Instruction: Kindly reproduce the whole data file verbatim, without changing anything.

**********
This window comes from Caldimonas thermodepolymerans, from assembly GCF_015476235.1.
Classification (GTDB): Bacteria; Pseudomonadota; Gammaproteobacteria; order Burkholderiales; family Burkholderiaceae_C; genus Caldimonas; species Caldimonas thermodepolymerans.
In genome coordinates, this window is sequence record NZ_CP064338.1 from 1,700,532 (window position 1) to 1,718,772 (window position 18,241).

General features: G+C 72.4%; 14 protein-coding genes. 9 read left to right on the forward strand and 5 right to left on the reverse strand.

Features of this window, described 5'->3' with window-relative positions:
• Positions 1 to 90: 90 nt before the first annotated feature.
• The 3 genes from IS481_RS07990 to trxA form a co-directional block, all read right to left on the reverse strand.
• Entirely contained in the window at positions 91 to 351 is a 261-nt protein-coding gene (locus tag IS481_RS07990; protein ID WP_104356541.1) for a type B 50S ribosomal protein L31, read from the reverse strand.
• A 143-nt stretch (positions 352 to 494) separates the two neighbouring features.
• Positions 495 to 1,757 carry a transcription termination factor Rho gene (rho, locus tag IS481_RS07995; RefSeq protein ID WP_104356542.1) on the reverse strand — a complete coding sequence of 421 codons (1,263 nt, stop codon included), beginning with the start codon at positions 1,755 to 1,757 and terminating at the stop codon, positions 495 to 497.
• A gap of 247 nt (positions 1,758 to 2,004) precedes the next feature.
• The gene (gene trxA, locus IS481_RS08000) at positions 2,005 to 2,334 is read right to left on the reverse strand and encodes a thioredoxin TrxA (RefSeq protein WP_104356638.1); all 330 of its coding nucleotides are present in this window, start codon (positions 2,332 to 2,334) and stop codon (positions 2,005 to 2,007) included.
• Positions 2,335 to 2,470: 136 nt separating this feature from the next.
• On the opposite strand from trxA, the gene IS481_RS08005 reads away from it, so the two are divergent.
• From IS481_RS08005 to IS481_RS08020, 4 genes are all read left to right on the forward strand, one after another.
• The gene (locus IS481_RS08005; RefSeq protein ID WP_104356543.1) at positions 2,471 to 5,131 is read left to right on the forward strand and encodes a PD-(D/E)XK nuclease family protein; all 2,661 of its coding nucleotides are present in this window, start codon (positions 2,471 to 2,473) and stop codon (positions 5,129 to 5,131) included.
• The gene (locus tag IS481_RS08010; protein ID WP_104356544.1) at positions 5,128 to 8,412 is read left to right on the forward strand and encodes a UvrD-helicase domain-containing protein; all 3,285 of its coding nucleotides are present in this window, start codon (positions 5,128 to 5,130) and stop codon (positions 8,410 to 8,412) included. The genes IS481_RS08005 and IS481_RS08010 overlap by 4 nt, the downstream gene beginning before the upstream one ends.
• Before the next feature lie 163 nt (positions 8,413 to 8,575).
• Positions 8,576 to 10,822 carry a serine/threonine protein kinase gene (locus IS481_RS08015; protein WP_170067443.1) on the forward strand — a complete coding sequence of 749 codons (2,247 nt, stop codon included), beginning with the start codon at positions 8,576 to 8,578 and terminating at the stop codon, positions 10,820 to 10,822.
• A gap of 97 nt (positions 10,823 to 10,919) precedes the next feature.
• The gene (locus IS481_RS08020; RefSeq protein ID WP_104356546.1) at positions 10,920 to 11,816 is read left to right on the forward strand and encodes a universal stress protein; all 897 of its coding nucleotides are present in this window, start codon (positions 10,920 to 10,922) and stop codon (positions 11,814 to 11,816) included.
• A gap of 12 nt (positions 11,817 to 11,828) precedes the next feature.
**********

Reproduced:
This window comes from Caldimonas thermodepolymerans, from assembly GCF_015476235.1.
Classification (GTDB): Bacteria; Pseudomonadota; Gammaproteobacteria; order Burkholderiales; family Burkholderiaceae_C; genus Caldimonas; species Caldimonas thermodepolymerans.
In genome coordinates, this window is sequence record NZ_CP064338.1 from 1,700,532 (window position 1) to 1,718,772 (window position 18,241).

General features: G+C 72.4%; 14 protein-coding genes. 9 read left to right on the forward strand and 5 right to left on the reverse strand.

Features of this window, described 5'->3' with window-relative positions:
• Positions 1 to 90: 90 nt before the first annotated feature.
• The 3 genes from IS481_RS07990 to trxA form a co-directional block, all read right to left on the reverse strand.
• Entirely contained in the window at positions 91 to 351 is a 261-nt protein-coding gene (locus tag IS481_RS07990; protein ID WP_104356541.1) for a type B 50S ribosomal protein L31, read from the reverse strand.
• A 143-nt stretch (positions 352 to 494) separates the two neighbouring features.
• Positions 495 to 1,757 carry a transcription termination factor Rho gene (rho, locus tag IS481_RS07995; RefSeq protein ID WP_104356542.1) on the reverse strand — a complete coding sequence of 421 codons (1,263 nt, stop codon included), beginning with the start codon at positions 1,755 to 1,757 and terminating at the stop codon, positions 495 to 497.
• A gap of 247 nt (positions 1,758 to 2,004) precedes the next feature.
• The gene (gene trxA, locus IS481_RS08000) at positions 2,005 to 2,334 is read right to left on the reverse strand and encodes a thioredoxin TrxA (RefSeq protein WP_104356638.1); all 330 of its coding nucleotides are present in this window, start codon (positions 2,332 to 2,334) and stop codon (positions 2,005 to 2,007) included.
• Positions 2,335 to 2,470: 136 nt separating this feature from the next.
• On the opposite strand from trxA, the gene IS481_RS08005 reads away from it, so the two are divergent.
• From IS481_RS08005 to IS481_RS08020, 4 genes are all read left to right on the forward strand, one after another.
• The gene (locus IS481_RS08005; RefSeq protein ID WP_104356543.1) at positions 2,471 to 5,131 is read left to right on the forward strand and encodes a PD-(D/E)XK nuclease family protein; all 2,661 of its coding nucleotides are present in this window, start codon (positions 2,471 to 2,473) and stop codon (positions 5,129 to 5,131) included.
• The gene (locus tag IS481_RS08010; protein ID WP_104356544.1) at positions 5,128 to 8,412 is read left to right on the forward strand and encodes a UvrD-helicase domain-containing protein; all 3,285 of its coding nucleotides are present in this window, start codon (positions 5,128 to 5,130) and stop codon (positions 8,410 to 8,412) included. The genes IS481_RS08005 and IS481_RS08010 overlap by 4 nt, the downstream gene beginning before the upstream one ends.
• Before the next feature lie 163 nt (positions 8,413 to 8,575).
• Positions 8,576 to 10,822 carry a serine/threonine protein kinase gene (locus IS481_RS08015; protein WP_170067443.1) on the forward strand — a complete coding sequence of 749 codons (2,247 nt, stop codon included), beginning with the start codon at positions 8,576 to 8,578 and terminating at the stop codon, positions 10,820 to 10,822.
• A gap of 97 nt (positions 10,823 to 10,919) precedes the next feature.
• The gene (locus IS481_RS08020; RefSeq protein ID WP_104356546.1) at positions 10,920 to 11,816 is read left to right on the forward strand and encodes a universal stress protein; all 897 of its coding nucleotides are present in this window, start codon (positions 10,920 to 10,922) and stop codon (positions 11,814 to 11,816) included.
• A gap of 12 nt (positions 11,817 to 11,828) precedes the next feature.